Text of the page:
Find all the details and download the entry forms at

Sunday, May 18, 2008

ICL's Guest Chat with Harold Underdown ~ Moderator Jan Fields

Institute of Children's Literature - Guest Chat:

Thursday, May 22 -- Harold Underdown
"Down the Publishing Path"

Harold Underdown, editor and writer of The Complete Idiot's Guide to Publishing Children's Books will be with us to help us understand all the steps along the publishing path and how to walk it more smoothly. To learn more about Harold, check out

Remember, to send any questions for Harold, just drop an email to or
Come and hear Harold:
Thursday evening, May 22, 2008
9-11 p.m. Atlantic
8-10 p.m. Eastern
7-9 p.m. Central
6-8 p.m. Mountain
5-7 p.m. Pacific

Friday, May 16, 2008

How I Became a Children's Writer

Guest Blogger, Kim Chatel

In college creative writing class, we did a semester of writing for children. It was the hardest course in my school career. Even poetry class couldn’t compare, and no one has ever accused me of being a poet. In Children’s Lit 101 we wrote Limericks, short stories and a play. I sweated blood for each assignment. I couldn’t think of one story for children. I forced myself to write about Wally Whale who was hearty and hale…Oh yes, it got worse after that. And the four seasons, who—wait for it—argued like siblings. Very orgininal.

Why was writing for children so scary to me? Because I had no experience with kids. I was the youngest in my extended family. I had never babysat or volunteered with kids. They were an alien breed to me.

Then I got married. My husband had two young boys at the time. I learned to settle rowdy children for bed. I found ways to pass long rainy afternoons. I had a baby of my own and sang silly songs to distract her while trying to change messy diapers. I watched the same children’s shows over and over again until they were part of my nightmares. I memorized Dr. Suess’ ABC Book, and read other children’s books by the dozens. In short, I became a mother.

So how does all this translate to fiction? Well, one evening during a storm, my daughter couldn’t sleep. I started a game with her that would last for years. I gave her a dream. This funny story was something she could latch onto while she tried to sleep and I told her to finish it in her dreams.

The first of these story-dreams was an early version of “Rainbow Sheep.” Of course it wasn’t as simple as that. The story went through many revisions before it was ready to submit for publication, but the basic story is the same one I told on that rainy night so many years ago.

About that time, I picked up needle-felting as a hobby. I made all kinds of music boxes and Christmas Tree ornaments. Because needle-felting is a new craft, I was completely self taught, which was great in one respect: no one could tell me I was doing it wrong!

Needle-felting is like sculpting with wool. I had been making three dimensional ornaments, now I decided to try felt-paintings. I was always fascinated by picture books illustrated with alternate forms of art such as Eric Carle’s collages or Barbara Reid’s plasticene-relief illustrations from “The New Baby Calf,” (author Edith Newlin Chase). These books worked on my subconscious, inspiring me to merged my own art with my fiction. I stretched a wool canvas over a wooden frame and felted my illustrations onto this medium. I had no idea if any publisher would be interested in such a thing. And because each frame took about 8 hours to complete, I made only three to begin with. When the publisher at Guardian Angel told me she was interested in not only in the story, but in the art as well, I quickly got busy making another seven frames!

The result is a unique book, very special to my heart from beginning to end. You can see a selection of my fiber art on my site as well as an intro into the art of needle-felting at There is also a trailer with a short clip of me making a felt Rainbow Sheep.

I hope children will enjoy this book as much as I enjoyed making it!

Thursday, May 15, 2008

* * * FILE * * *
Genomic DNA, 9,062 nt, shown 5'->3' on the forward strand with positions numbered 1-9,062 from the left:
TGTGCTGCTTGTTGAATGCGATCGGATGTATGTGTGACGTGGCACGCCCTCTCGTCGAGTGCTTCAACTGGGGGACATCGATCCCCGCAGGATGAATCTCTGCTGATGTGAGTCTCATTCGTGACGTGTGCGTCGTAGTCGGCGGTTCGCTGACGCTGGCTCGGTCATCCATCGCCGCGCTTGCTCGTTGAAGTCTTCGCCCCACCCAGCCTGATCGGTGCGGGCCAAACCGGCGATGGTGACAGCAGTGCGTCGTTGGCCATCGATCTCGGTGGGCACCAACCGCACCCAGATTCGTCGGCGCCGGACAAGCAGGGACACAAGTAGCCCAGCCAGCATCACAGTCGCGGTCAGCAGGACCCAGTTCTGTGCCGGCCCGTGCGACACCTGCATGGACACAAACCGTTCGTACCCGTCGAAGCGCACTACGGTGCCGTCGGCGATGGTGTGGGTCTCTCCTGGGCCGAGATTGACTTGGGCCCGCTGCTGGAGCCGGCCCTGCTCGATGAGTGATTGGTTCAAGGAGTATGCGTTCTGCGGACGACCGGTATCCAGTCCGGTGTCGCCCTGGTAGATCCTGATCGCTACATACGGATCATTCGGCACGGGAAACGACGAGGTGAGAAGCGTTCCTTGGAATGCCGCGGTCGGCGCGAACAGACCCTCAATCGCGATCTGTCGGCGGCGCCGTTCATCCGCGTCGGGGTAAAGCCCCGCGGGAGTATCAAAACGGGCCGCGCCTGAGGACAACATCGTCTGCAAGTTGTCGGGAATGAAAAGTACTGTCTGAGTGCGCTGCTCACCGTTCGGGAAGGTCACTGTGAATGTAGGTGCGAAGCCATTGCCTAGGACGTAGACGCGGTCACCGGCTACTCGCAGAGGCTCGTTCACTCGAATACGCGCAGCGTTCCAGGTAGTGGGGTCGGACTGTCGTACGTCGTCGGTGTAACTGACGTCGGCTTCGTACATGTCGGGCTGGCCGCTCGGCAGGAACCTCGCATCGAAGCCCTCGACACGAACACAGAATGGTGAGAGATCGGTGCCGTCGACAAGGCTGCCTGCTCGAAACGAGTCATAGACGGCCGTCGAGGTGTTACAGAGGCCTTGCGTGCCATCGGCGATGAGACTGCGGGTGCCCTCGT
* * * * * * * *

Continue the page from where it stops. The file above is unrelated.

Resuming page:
Book Review ~ Rainbow Sheep by Kim Chatel

Cruise on over to The National Writing for Children Center - and read my book review of "Rainbow Sheep," by Kim Chatel.

While you are there take the time out to read many of the other fantastic articles!

Institute of Children's Literature Rx for Writers

I'm thrilled to announce that my article "How to Get and Stay Organized for Your Blooming Writing Career," is now published in the Rx for Writers at the ICL website:

In Publishing Paths:
Tips for organizing with files -- both paper and digital.

Wednesday, May 14, 2008

Tidbits from the Internet from Children's Writing Update

Here is a glimpse of what Children's Writing Update by Children's Book Insider offers in their newsletter. Be sure to check them out at:

Tidbits from the Internet

Big Universe - Online children's bookshop where you can read and purchase electronic picture books, or create your own for online publication. Their URL is Here's a recent piece from Publisher's Weekly about the site.

JacketFlap - Terrific social networking site for children's book writers, illustrators, librarians and publishing professionals. Free and very easy to use. Highly recommended. (And, after you sign up, visit our JacketFlap page to become added as one of our friends.) - Awesome free tool that allows you fax any document from your computer - without fax software. Lots of other neat ways to share files, too.

Authonomy - A new site, now in beta testing, from HarperCollins that has industry folks buzzing. It will be a social network site that will allow writers to upload manuscripts, which will be read and judged by other members of the network. The site will use "the public’s recommendations to search out the cream of the crop – and showcase those titles to the book world at large". The actual site will be at There's a company blog up now which addresses common questions. Here's some of what the rest of the blogosphere is saying.

Snopes - Every day I get a forwarded message from some well-meaning person. Bill Gates is giving money away...Barack Obama is this....John McCain is that....a new computer virus will suck your soul out of your body. It usually takes me all of 3 seconds to determine that it's a hoax, thanks to the venerable database of urban myths. If you get a forwarded message, before you drop your entire address book's contents into the CC: section and hit send, please, please, please check it out on Snopes first. (Also, for writers, the site is a hoot -- filled with all kinds of wildly imaginative stuff that you can you use to spark your own ideas. Just be sure to put them in your next book rather than your next mass e-mail!)